Saturday, July 08, 2006
NASA (Need Another Seven Astronauts) today extended the mission of the space shuttle by another day, and added another spacewalk to the schedule. If the astronauts spacewalk any further, they will have walked far enough to have got home without the shuttle. While this could be handy in future missions if the astronauts forget where they parked, it suggests that maybe they might need to walk home. How sure is NASA that the shuttle can get home in one piece? Two shuttles have already been lost (a nice way of saying they fell to pieces), and shortly before the launch, pieces of foam fell off this one because of overnight ice. Has NASA forgotten that its cold in space? Prior to the eventual launch, it was postponed a number of times due to weather, something the shuttle has to pass through a lot of on the way home. This is the Big One for NASA, if anything goes wrong with this mission they are likely to be grounded for a very, very long time, if not forever. So pray that the pilots don't have sudden need of that billion-dollar toilet during re-entry.
Friday, July 07, 2006
Today is a good day to look both ways before crossing the road, and you should be careful with your finances because if you spend money today, the stars predict you will certainly have less than you did. Unfortunately, the Guiding Star of your life has turned out on closer inspection to be a chunk of SkyLab still in orbit, so everything you've ever read regarding your horoscopes until now has been wrong. Your lucky number for today is 51,692, which is not a number found in very many lotteries so it isn't going to be much use to you. The influence of Mars and Venus on the conjunction of a four-petalled rose in Melbourne Botanical Gardens will almost certainly have had nothing to do with you getting any phone calls you might receive today. Your lucky colour is 'transparent', but it isn't recommended that you paint the house in it or it may lead to some embarrassing moments when people walk past. On the plus side, you and the other 552,510,503 people in the world who share the same zodiac sign will meet a tall dark stranger, fall instantly in love, get married and be taken away to Penthouse Suite No 12 at 18 Conroy Road, Cambamattin, but the night will turn sour as over five hundred million people keep taking all the blankets from each other all night, not to mention the queue for the toilet. Finally, the Psychic you are going to see on April 8th next year will ring to say she's had to cancel your appointment because her mother will die unexpectedly the day before.
Thursday, July 06, 2006
Tasmania has a fox problem. At least, we have if the media are to believed. Or the experts on the Mainland, who say that if we would only believe the problem was real, it would be. Sounds like they've got a ex-Shrink or two on their staff. The fact that there hasn't been one single fox found in the wild since the multi-million-dollar task force was formed 8 years ago to combat the problem doesn't sway them - the latest result of all that wasted money is the supposed discovery that 'environmental vandals' deliberately released 20 or so cubs, though if you're asking why anyone would want to do that, you'd probably be best asking the loonies at this weekend's Psychic Expo in Launceston - you'd probably get a halfway-believable answer, which is more than the authorities have come up with so far. Not to mention that quarantine procedures are so tight in Tassie that you can't even get an apple past the guys doing the checking, yet somehow someone managed to get an entire truckload of yowling, frightened, smelly baby animals through? Was Blind Freddy rostered on at Quarantine that day, with his iPod at full blast and a peg on his nose?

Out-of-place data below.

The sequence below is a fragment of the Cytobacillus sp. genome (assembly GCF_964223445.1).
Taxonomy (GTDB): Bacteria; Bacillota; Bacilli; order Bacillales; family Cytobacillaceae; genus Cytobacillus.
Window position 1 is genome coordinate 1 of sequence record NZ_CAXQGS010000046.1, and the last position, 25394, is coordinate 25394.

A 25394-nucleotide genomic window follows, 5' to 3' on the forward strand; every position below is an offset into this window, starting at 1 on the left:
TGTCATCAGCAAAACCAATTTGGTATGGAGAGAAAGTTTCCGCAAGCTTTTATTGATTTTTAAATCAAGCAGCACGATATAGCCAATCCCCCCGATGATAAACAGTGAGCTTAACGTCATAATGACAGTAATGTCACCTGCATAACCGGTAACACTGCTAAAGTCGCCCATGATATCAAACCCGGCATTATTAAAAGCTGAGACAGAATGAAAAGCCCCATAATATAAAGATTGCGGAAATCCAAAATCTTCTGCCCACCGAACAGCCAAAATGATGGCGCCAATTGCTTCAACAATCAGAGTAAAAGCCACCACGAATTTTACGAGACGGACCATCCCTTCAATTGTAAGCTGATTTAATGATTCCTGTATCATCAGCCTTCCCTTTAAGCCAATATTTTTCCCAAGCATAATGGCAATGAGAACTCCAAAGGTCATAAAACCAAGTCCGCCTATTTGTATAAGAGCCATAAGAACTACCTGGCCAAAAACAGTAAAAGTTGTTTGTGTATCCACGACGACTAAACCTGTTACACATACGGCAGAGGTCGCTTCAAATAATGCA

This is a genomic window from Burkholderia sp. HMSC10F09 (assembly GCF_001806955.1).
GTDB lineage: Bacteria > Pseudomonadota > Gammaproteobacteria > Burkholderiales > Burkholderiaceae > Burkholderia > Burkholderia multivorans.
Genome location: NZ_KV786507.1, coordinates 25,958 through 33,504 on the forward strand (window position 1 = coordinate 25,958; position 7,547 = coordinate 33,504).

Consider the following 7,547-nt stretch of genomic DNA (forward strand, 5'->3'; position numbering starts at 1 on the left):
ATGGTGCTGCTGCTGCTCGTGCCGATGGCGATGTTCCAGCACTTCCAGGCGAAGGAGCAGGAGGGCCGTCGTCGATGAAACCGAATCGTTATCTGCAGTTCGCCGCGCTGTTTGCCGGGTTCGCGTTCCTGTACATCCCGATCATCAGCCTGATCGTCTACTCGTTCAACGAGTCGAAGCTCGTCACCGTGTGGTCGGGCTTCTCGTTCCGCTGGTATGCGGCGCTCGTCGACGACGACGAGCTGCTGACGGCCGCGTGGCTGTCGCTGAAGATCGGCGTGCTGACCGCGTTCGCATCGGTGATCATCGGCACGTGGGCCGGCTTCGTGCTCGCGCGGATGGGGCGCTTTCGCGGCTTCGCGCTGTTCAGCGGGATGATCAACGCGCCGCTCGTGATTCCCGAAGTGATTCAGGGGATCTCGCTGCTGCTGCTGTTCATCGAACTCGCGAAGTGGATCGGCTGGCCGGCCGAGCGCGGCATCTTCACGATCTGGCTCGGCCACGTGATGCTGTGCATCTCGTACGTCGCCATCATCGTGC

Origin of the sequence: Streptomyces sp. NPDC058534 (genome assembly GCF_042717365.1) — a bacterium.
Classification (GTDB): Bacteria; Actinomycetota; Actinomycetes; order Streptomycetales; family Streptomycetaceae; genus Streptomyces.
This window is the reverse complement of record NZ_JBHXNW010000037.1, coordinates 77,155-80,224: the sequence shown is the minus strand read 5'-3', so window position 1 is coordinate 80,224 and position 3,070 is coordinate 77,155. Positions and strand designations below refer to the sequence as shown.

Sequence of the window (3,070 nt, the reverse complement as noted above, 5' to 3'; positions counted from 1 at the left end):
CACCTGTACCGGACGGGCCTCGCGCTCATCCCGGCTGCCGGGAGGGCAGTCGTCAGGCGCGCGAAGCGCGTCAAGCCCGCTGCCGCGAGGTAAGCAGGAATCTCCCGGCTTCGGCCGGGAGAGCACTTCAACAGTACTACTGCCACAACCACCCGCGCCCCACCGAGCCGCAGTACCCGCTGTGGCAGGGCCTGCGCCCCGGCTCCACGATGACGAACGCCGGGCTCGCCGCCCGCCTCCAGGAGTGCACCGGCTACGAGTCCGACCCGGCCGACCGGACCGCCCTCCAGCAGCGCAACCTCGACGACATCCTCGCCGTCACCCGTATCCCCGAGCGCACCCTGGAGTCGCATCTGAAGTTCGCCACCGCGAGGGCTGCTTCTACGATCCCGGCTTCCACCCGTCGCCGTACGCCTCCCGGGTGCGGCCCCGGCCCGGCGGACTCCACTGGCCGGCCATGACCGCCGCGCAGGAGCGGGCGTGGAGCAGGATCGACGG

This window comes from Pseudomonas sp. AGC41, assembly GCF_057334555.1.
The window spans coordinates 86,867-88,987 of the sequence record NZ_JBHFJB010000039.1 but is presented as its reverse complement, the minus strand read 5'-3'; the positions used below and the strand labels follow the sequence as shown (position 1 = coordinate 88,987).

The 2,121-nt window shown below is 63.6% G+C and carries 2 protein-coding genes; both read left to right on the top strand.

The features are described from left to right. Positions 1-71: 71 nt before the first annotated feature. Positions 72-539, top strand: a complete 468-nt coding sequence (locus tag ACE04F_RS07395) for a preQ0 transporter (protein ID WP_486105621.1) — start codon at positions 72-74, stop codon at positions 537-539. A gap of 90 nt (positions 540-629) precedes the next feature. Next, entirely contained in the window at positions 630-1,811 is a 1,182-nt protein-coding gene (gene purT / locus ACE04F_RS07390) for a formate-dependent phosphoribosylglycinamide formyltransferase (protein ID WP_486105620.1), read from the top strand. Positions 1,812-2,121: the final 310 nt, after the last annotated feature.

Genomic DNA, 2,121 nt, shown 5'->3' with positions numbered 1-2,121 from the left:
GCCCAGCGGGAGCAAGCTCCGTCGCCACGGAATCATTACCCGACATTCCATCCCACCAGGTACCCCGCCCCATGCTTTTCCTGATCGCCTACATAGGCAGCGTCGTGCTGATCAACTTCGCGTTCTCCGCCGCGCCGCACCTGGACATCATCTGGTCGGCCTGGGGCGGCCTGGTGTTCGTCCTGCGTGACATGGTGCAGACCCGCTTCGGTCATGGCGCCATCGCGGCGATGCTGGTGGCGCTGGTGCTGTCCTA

Are there foxes here? Well there been over a hundred sightings, but in this humble writer's opinion that's nowhere near as many sightings as Tasmanian Tigers (and they're listed as completely extinct), just short of the number of sightings of UFO's, and slightly more than the number of sightings of Elvis in Wrest Point Casino's gaming lounge. We've been told for decades that even if there are still Tigers out there, unless they number sufficient for a viable breeding population, ie about five hundred, then they're doomed anyway. Yet somehow one inkling of a possibility of a remote chance of a prospect of an outside chance of there being a fox or two somewhere in the state, somehow amounts to a plague. Yes, the sky is certainly falling, Foxy Loxy - in fact, I think its already hit some people on the head.
Parks & Wildlife Service
Department of Primary Industries and Water